Swing Low: a Short Economic History Of New Zealand

Listener 1 August 1998.

Keywords: Macroeconomics & Money; Political Economy & History;

The Governor of the Reserve Bank finished a recent speech with “the sharp downturn in may of our export markets may well turn out to be the most serious shock to it the New Zealand economy since the oil shock of the seventies.” Here is a summary of the main shocks and recessions over our economic history.

The traditional Maori economy did not suffer recessions, because it was a barter economy isolated from the world. There were harvest booms and slumps because of supply changes, but not demand driven fluctuations. European contact brought a monetary economy and international trade, which affected the barter economy. The Maori planted crops to provision visiting whaling and sealing ships. In some years Northern Hemisphere monetary tumult meant the shipowners could not afford to send them, and the commercial crops wasted.

Perhaps New Zealand was born in depression for Australia, from whence it was first governed, was depressed in the 1840s. Most early settlements initially struggled, although Canterbury was fortunate because of the 1850s Victorian gold rush. Local gold rushes and the land wars gave prosperity in the early 1860s, but by the end of the 1860s the national economy was in recession. The 25 year “Long Depression” lasted until the early 1890s. There was a speculative boom in the 1870s from Vogel’s borrowing, which ended following the collapse of the Bank of Glasgow in 1878, when the London market withdrew its colonial investments. There were, as there are today, regional differences. Auckland was hooked into to the Sydney economy and struggled along a bit longer, but by the late 1880s New Zealand was thoroughly depressed.

Prosperity returned in the 1890s as overseas prices recovered, and frozen meat (and later dairy products) exports developed. The expansion phase of the boom lasted to the mid 1900s, and then slowed down, resulting in industrial strife such as at Blackball in 1908 and Waihi in 1913. Growth continued through the First World War but it was with world induced inflation.

Immediately after, import prices rose sharply, triggering a sharp (but mercifully short) contraction in 1921. The 1920s were a period of sluggish growth because of poor export prices. They crashed at the end of the decade precipitating the “Great Depression”. The downturn was not as deep as in 1921. But was longer and after a period of stagnation, so the earlier pain is largely forgotten.

Thereafter New Zealand had its greatest period of sustained growth: a strong expansion phase in the decade from 1934 when volume GDP grew at 7 percent p.a. (comparable to 1980s East Asian growth rates), followed by 20 years averaging over 4 percent p.a., (with cyclical ups and downs).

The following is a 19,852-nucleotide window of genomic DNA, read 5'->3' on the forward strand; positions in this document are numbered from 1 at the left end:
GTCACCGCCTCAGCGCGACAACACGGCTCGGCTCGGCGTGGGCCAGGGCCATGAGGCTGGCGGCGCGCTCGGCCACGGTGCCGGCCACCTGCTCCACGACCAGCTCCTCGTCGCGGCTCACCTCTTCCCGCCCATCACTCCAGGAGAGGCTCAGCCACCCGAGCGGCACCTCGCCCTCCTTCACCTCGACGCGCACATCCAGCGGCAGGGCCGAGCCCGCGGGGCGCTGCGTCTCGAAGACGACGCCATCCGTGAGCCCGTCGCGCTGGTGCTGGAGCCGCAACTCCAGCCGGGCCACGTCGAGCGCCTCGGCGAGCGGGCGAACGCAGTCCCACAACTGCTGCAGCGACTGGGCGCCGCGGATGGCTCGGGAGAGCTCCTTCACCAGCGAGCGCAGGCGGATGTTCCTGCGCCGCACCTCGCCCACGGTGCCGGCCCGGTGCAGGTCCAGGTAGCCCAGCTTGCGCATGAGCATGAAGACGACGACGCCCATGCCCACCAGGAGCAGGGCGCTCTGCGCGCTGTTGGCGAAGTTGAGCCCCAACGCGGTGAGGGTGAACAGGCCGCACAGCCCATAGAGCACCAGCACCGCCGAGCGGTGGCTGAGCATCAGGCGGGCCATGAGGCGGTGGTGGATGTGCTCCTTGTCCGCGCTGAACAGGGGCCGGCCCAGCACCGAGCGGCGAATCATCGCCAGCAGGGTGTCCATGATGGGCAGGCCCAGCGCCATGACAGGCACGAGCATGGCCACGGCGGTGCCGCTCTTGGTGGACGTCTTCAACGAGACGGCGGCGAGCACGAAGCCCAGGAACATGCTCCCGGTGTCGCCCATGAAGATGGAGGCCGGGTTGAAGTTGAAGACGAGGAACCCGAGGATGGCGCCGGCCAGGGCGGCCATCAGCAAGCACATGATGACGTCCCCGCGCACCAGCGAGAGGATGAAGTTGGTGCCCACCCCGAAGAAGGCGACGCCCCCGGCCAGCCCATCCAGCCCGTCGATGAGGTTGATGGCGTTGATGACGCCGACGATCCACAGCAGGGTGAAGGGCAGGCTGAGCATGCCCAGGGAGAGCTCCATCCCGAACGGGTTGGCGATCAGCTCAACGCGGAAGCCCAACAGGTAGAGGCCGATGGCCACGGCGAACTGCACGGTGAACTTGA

A major factor in sustaining this high growth rate was good prices for New Zealand exports. The 32 year boom ended in late 1966, with the collapse of wool prices. New Zealand then went through an 11 year transition phase of slow growth and rising unemployment, obscured by the world commodity boom of 1972 which burst in the 1973 oil price shock. Financial markets collapsed (as they do about once a decade) but not as noticeably as in 1987.

The world economy grew slowly from the mid 1970s, and by 1978 New Zealand was growing faster, continuing to do so when the world economy expanded in the early 1980s. The New Zealand boom ended in 1985, as the real exchange rate rose, cutting off export expansion. Fortunately the world continued to grow, so what could have been another long local depression was only a recession. The new National governments spending cuts in 1991 generated the sharpest contraction in the postwar era. But in 1992 New Zealand at last hooked into a world growth boom. It lasted about 5 years, the third longest post war boom. It ended in early 1997, and the economy has been struggling since, with some sectors and regions doing well, others in difficulties.

Today much of New Zealand is already in a recession, whose extent will depend on the length and depth of the East Asian recession (depression?), and the way the rest of the world is affected. I am inclined to agree with the Reserve Bank. The recession may be longer than most think, but possibly obscured by a boomlet around the time of the next election.


What is a Recession?

“A recession is when you haven’t got a job, a depression is when I haven’t.”

The Penguin Dictionary of Economics begins “an imprecise term given to a sharp slow-down in the rate of economic growth or a modest decline in economic activity, as distinct from a slump or depression which is a more severe and prolonged downturn.”

The US National Bureau of Economic Research identifies a recession when there is a volume GDP decline for two successive quarters. This is not an “official” definition, and it certainly does not apply to New Zealand for our GDP data is too subject to error. This is not a failing of Statistics New Zealand, but a consequence of the New Zealand economy being too small to fully benefit from the law of large numbers. If it were true then New Zealand would have had 4 recessions in the last 10 years.